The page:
Man Jing Zi 9g
Chuan Xiong 6g
Tao Ren 9g
Bai Shao 12g
Chao Du Zhong 12g

7 Packages were given to be decocted in water.

The patient was explained that the basis of treatment was to regulate the cycle and therefore the formula should be taken one week prior to the start of her cycle.
A month later the patient said that after taking the weeks’ worth of herbs, her headaches and backache had clearly decreased, the menses was not as heavy and the clots were smaller. The patient was instructed to take these herbs again one week prior to her cycle in order to consolidate treatment. According to this method, taking these herbs for several months should have a positive effect on the uterine myoma as well.

This formula is a modified version of “Dan Zhi Xiao Yao San” (Moutan and Gardenia Free and Easy Wanderer powder) with “Gui Zhi Fu Ling Wan” (Cinnamon and Poria pills).
Dan Zhi Xiao Yao San is Xiao Yao San (Dang Gui, Bai Shao, Chai Hu, Huang Qin (1), Chao Bai Zhu, Zhi Gan Cao, Sheng Jiang, Bo He) with Dan Pi and Zhi Zi.
Xiao Yao San is from the ‘Imperial Grace Formulary of the Tai Ping Era’ (He Ji Ju Fang) and is a great Liver coursing, depression resolving, Spleen strengthening, blood nourishing formula. Adding Dan Pi and Zhi Zi increases its ability to clear Liver heat.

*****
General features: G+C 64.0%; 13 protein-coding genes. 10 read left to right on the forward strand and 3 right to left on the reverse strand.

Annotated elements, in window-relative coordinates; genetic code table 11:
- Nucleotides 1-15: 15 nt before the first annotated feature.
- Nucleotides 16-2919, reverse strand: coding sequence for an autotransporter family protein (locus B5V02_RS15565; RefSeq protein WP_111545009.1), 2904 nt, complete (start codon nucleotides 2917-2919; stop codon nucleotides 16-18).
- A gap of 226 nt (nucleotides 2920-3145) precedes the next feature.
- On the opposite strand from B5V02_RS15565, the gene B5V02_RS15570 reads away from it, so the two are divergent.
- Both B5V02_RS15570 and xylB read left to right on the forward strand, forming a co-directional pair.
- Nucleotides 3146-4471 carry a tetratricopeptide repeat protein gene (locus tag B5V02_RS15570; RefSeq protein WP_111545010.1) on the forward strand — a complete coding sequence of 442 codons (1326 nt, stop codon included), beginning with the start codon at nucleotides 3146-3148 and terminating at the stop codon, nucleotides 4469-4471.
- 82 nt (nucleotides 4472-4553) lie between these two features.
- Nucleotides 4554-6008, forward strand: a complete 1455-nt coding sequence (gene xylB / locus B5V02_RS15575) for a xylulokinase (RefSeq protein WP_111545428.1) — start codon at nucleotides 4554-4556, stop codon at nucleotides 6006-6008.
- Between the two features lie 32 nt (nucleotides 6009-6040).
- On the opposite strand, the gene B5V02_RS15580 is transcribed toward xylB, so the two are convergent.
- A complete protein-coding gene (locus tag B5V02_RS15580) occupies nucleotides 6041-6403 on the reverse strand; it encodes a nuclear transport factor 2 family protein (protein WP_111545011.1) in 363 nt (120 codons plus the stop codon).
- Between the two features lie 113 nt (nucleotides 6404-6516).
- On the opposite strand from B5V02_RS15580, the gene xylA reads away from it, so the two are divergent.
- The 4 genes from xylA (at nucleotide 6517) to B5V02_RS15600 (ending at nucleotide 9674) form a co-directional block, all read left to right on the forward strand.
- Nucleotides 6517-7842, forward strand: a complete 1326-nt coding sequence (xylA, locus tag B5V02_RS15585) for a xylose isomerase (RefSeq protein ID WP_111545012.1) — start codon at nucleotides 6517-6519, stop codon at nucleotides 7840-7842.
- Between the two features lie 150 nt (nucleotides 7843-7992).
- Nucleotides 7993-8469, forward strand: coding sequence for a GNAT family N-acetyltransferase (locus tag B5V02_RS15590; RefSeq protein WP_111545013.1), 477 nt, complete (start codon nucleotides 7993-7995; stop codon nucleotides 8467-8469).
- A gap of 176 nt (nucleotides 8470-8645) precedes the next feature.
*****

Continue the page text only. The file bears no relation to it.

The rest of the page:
This patient had pre-menstrual vexation and headaches which are a manifestation of Liver channel depressive heat, therefore this formula was chosen.
Herbs are selected according to the pattern and re-analyzed if there is no reduction (of symptoms).

When seeing patients with uterine myomas the use of Gui Zhi Fu Ling Wan can be quite efficacious. Gui Zhi Fu Ling Wan is originally found in the 20th chapter of the 'Jin Gui Yao Lue' (Prescriptions from the Golden Cabinet) section on Diseases, Pulses, Patterns and Treatments of Pregnancy related (Obstetric) diseases. Gui Zhi Fu Ling Wan is a very famous and effective Gynecological formula.
Chinese medicine believes that concretions or abdominal masses are accumulations and gatherings in the abdomen becoming clots or accumulated blood creating a very typical heavy menstrual cycle with clots.